This post continues from the previous in this series, which looked at integral ecophilosopher Sean Esbjorn-Hargens’s writing on the ontology of climate change. Here I examine the relationship between leading integral theorist Ken Wilber, integralist Esbjorn-Hargens, and process philosopher Alfred North Whitehead.
It’s a little difficult to separate Wilber’s and Esbjorn-Hargens’s views on Whitehead. I will simply refer to “IT” (Integral Theory) in speaking of both their views, though these are generally ascribable to Wilber. (And I should note that identification of the term “Integral Theory” with Wilber himself is not uncontested.) I will use “KW” (Wilber) or “EH” (Esbjorn-Hargens) when quoting from specific written sources. Unless otherwise noted, all quotes attributed to EH will be from his article “Integrating Whitehead: Towards an Environmental Ethic,” which is found online, undated and unpaginated, at the integralworld.net website. Most of the Wilber references are either from “Appendix A: My Criticism of Whitehead as True but Partial,” found here, or from printed sources, especially The Eye of Spirit: An Integral Vision for a World Gone Slightly Mad (1997) and Sex, Ecology, Spirituality: The Spirit of Evolution (orig. 1995, revised 2000).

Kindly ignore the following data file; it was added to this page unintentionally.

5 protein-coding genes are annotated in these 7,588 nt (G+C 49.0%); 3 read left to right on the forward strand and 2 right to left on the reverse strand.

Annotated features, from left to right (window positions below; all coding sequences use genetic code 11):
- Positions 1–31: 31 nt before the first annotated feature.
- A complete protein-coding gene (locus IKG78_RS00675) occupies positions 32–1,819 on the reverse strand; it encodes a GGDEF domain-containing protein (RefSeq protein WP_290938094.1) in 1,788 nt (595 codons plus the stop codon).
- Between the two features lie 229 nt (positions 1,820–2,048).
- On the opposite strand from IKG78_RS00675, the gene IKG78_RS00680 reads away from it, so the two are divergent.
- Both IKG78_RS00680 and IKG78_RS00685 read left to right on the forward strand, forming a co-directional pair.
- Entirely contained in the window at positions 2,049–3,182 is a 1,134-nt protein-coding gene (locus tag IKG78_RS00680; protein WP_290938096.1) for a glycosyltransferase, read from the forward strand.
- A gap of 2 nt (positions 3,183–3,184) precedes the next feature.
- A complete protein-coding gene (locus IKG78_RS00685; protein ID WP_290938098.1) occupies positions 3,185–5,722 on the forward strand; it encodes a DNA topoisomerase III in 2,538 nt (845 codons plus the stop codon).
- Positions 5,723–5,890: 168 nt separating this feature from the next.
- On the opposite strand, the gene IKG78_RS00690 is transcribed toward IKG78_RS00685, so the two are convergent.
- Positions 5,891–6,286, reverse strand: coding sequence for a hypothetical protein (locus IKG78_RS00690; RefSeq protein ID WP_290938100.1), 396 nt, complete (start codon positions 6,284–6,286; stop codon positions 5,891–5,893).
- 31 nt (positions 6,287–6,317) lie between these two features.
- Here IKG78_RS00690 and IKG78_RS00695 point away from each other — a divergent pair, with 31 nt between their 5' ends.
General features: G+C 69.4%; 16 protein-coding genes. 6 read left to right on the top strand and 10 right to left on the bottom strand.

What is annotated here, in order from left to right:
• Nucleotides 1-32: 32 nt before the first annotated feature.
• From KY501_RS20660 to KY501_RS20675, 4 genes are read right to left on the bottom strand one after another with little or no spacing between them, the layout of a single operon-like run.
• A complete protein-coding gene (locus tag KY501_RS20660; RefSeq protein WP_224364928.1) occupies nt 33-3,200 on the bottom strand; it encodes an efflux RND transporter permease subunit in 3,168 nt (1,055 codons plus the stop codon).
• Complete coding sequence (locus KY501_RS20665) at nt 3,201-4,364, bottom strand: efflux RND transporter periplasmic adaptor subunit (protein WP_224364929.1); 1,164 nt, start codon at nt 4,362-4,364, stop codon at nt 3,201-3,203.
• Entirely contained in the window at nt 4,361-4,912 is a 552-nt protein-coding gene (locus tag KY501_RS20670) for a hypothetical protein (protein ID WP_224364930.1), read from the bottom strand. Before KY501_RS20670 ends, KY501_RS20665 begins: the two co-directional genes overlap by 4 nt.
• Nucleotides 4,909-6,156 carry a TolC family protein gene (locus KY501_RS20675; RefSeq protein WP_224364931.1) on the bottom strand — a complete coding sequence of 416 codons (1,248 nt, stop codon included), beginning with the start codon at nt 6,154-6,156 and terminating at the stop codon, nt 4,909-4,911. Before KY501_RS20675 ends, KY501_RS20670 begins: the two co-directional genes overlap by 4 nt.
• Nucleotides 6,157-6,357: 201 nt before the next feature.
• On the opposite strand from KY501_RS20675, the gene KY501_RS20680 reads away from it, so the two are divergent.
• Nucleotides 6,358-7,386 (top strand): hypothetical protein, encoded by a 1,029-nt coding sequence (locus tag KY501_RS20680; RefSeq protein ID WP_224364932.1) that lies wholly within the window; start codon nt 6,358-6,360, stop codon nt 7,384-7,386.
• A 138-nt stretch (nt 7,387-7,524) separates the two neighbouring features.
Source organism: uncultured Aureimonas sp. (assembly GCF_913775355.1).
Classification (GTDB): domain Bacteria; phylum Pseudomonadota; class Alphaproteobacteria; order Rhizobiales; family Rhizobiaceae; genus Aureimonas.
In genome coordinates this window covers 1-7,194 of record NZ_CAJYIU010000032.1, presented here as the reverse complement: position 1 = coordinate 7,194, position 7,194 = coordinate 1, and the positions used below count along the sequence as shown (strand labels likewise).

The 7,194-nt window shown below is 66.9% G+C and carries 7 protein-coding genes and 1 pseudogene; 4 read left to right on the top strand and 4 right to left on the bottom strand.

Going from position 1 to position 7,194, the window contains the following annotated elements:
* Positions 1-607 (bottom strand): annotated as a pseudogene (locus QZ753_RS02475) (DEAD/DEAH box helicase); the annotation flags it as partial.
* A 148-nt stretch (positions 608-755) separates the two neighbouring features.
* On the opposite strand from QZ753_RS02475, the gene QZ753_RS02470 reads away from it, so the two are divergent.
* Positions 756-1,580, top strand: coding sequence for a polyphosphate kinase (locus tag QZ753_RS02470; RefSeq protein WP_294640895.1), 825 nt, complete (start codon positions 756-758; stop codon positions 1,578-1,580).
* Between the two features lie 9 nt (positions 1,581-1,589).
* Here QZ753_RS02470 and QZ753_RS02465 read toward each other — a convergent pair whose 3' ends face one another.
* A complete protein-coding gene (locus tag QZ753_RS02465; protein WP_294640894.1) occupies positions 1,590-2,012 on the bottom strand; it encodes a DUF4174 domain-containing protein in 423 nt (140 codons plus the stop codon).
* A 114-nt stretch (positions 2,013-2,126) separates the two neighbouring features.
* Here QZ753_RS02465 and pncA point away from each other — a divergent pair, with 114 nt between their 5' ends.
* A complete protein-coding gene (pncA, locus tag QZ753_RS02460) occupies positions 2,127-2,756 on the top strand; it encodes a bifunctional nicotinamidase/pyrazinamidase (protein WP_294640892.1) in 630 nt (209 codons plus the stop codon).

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This is the second post in a series on the intersections between ecology, ontology, and politics. (The first reviewed Andrew Pickering’s The Cybernetic Brain.) Here I focus on integral ecologist Sean Esbjörn-Hargens‘s article An Ontology of Climate Change: Integral Pluralism and the Enactment of Multiple Objects. This post can also serve as a prelude to the cross-blog reading group on Esbjörn-Hargens‘s and Michael Zimmerman’s Integral Ecology, to begin in May of this year. The next entry in this series will look more directly at Integral Theory founder Ken Wilber’s relationship with the ideas of process philosopher Alfred North Whitehead.
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